posted by delmoi


great point delmoi.


ParisParamus you should fear the south you're not welcome here. j/k :P
posted by nola at 2:48 PM on June 9, 2005


One wonders if the internet would have even come into existence if it were left to the free market...

Wonder not, for before the Internet became accessible to the average Joe, there was AOL, and CompuServe, and Prodigy, and all those other folks attempting to make money by charging for access to a large world-spanning network. History tells us which was more successful from a making-big-bucks-for-companies perspective, and which was more successful from a making-people's-lives-better perspective.

Well, actually, you could argue that the Internet overall made more money for corporations than individual companies like AOL et al made for themselves. So I guess the answer to both is "the internets".
posted by davejay at 2:55 PM on June 9, 2005


One wonders if the internet would have even come into existence if it were left to the free market...

Wonder not, for before the Internet became accessible to the average Joe, there was AOL, and CompuServe, and Prodigy, and all those other folks attempting to make money by charging for access to a large world-spanning network. History tells us which was more successful from a making-big-bucks-for-companies perspective, and which was more successful from a making-people's-lives-better perspective.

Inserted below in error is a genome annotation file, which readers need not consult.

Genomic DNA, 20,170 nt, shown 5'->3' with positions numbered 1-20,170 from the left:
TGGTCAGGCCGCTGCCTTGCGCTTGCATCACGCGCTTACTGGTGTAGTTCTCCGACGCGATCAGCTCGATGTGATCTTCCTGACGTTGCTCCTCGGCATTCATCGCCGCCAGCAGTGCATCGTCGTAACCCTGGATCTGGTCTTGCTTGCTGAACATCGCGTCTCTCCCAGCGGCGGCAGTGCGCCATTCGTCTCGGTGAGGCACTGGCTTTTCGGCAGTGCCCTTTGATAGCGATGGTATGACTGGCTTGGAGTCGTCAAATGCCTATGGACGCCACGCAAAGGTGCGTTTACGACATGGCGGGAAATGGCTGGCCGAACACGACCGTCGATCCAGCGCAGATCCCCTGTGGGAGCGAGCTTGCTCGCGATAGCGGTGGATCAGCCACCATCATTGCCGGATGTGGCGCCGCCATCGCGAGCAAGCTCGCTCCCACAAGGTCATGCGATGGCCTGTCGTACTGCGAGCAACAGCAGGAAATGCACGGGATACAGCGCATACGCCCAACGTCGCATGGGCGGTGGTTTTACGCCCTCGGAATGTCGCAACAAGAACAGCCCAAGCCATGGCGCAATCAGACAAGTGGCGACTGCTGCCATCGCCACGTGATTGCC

Well, actually, you could argue that the Internet overall made more money for corporations than individual companies like AOL et al made for themselves. So I guess the answer to both is "the internets".
posted by davejay at 2:55 PM on June 9, 2005


Ack! Accidental double-post! Damn you, internets, damn you to hell!
posted by davejay at 2:56 PM on June 9, 2005


I am for this...as long as the monopoly in the area that wants to keep the government from offering service is willing to ensure EVERYBODY in the area is offered access to high speed internet and/or WIFI.

And, that the level of service will be at least 75% of those other countries that have passed us in bandwidth and speed.
posted by UseyurBrain at 6:04 PM on June 9, 2005


that would make all free, public, municipal WiFi illegal

The bill says: